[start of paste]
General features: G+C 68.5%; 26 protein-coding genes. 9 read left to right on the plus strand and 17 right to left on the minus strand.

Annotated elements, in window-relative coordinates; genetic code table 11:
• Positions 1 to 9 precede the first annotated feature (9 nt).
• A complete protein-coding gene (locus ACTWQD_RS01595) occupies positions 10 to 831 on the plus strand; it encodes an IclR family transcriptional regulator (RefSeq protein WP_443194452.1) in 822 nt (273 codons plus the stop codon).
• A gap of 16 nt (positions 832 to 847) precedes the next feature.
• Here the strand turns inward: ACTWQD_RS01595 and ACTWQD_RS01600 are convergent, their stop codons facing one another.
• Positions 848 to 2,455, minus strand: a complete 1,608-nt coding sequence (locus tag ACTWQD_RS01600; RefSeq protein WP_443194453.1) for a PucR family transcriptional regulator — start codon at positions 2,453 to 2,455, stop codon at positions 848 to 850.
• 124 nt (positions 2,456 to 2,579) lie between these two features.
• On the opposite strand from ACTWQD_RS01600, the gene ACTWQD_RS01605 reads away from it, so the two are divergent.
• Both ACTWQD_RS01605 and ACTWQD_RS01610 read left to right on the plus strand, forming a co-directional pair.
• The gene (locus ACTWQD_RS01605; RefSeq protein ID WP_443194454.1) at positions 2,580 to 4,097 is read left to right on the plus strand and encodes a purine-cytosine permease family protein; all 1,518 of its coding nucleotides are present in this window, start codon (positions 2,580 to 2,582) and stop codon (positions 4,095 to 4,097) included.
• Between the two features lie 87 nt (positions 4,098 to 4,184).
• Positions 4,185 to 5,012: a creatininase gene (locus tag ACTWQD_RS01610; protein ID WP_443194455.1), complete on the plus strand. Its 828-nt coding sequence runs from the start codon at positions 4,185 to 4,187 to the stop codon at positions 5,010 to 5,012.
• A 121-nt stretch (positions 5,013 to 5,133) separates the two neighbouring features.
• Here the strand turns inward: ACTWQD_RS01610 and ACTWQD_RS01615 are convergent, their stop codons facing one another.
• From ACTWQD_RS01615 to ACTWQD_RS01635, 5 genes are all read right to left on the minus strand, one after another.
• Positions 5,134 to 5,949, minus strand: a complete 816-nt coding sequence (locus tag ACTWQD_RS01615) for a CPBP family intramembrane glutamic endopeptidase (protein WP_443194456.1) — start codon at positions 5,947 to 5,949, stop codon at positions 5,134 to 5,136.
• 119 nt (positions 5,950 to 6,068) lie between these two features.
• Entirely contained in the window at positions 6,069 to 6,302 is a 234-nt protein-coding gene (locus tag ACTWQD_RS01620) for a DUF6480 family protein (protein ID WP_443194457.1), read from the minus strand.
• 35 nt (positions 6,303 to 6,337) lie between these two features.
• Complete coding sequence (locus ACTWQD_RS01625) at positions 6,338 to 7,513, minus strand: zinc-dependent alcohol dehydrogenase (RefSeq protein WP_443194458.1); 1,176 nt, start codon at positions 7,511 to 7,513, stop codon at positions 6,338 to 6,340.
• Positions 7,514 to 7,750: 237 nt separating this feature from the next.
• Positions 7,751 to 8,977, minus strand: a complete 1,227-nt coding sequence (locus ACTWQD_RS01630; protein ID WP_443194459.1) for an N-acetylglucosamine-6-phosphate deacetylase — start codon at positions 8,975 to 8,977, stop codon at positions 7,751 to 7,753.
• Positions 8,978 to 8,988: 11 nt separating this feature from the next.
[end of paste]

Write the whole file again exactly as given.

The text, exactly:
General features: G+C 68.5%; 26 protein-coding genes. 9 read left to right on the plus strand and 17 right to left on the minus strand.

Annotated elements, in window-relative coordinates; genetic code table 11:
• Positions 1 to 9 precede the first annotated feature (9 nt).
• A complete protein-coding gene (locus ACTWQD_RS01595) occupies positions 10 to 831 on the plus strand; it encodes an IclR family transcriptional regulator (RefSeq protein WP_443194452.1) in 822 nt (273 codons plus the stop codon).
• A gap of 16 nt (positions 832 to 847) precedes the next feature.
• Here the strand turns inward: ACTWQD_RS01595 and ACTWQD_RS01600 are convergent, their stop codons facing one another.
• Positions 848 to 2,455, minus strand: a complete 1,608-nt coding sequence (locus tag ACTWQD_RS01600; RefSeq protein WP_443194453.1) for a PucR family transcriptional regulator — start codon at positions 2,453 to 2,455, stop codon at positions 848 to 850.
• 124 nt (positions 2,456 to 2,579) lie between these two features.
• On the opposite strand from ACTWQD_RS01600, the gene ACTWQD_RS01605 reads away from it, so the two are divergent.
• Both ACTWQD_RS01605 and ACTWQD_RS01610 read left to right on the plus strand, forming a co-directional pair.
• The gene (locus ACTWQD_RS01605; RefSeq protein ID WP_443194454.1) at positions 2,580 to 4,097 is read left to right on the plus strand and encodes a purine-cytosine permease family protein; all 1,518 of its coding nucleotides are present in this window, start codon (positions 2,580 to 2,582) and stop codon (positions 4,095 to 4,097) included.
• Between the two features lie 87 nt (positions 4,098 to 4,184).
• Positions 4,185 to 5,012: a creatininase gene (locus tag ACTWQD_RS01610; protein ID WP_443194455.1), complete on the plus strand. Its 828-nt coding sequence runs from the start codon at positions 4,185 to 4,187 to the stop codon at positions 5,010 to 5,012.
• A 121-nt stretch (positions 5,013 to 5,133) separates the two neighbouring features.
• Here the strand turns inward: ACTWQD_RS01610 and ACTWQD_RS01615 are convergent, their stop codons facing one another.
• From ACTWQD_RS01615 to ACTWQD_RS01635, 5 genes are all read right to left on the minus strand, one after another.
• Positions 5,134 to 5,949, minus strand: a complete 816-nt coding sequence (locus tag ACTWQD_RS01615) for a CPBP family intramembrane glutamic endopeptidase (protein WP_443194456.1) — start codon at positions 5,947 to 5,949, stop codon at positions 5,134 to 5,136.
• 119 nt (positions 5,950 to 6,068) lie between these two features.
• Entirely contained in the window at positions 6,069 to 6,302 is a 234-nt protein-coding gene (locus tag ACTWQD_RS01620) for a DUF6480 family protein (protein ID WP_443194457.1), read from the minus strand.
• 35 nt (positions 6,303 to 6,337) lie between these two features.
• Complete coding sequence (locus ACTWQD_RS01625) at positions 6,338 to 7,513, minus strand: zinc-dependent alcohol dehydrogenase (RefSeq protein WP_443194458.1); 1,176 nt, start codon at positions 7,511 to 7,513, stop codon at positions 6,338 to 6,340.
• Positions 7,514 to 7,750: 237 nt separating this feature from the next.
• Positions 7,751 to 8,977, minus strand: a complete 1,227-nt coding sequence (locus ACTWQD_RS01630; protein ID WP_443194459.1) for an N-acetylglucosamine-6-phosphate deacetylase — start codon at positions 8,975 to 8,977, stop codon at positions 7,751 to 7,753.
• Positions 8,978 to 8,988: 11 nt separating this feature from the next.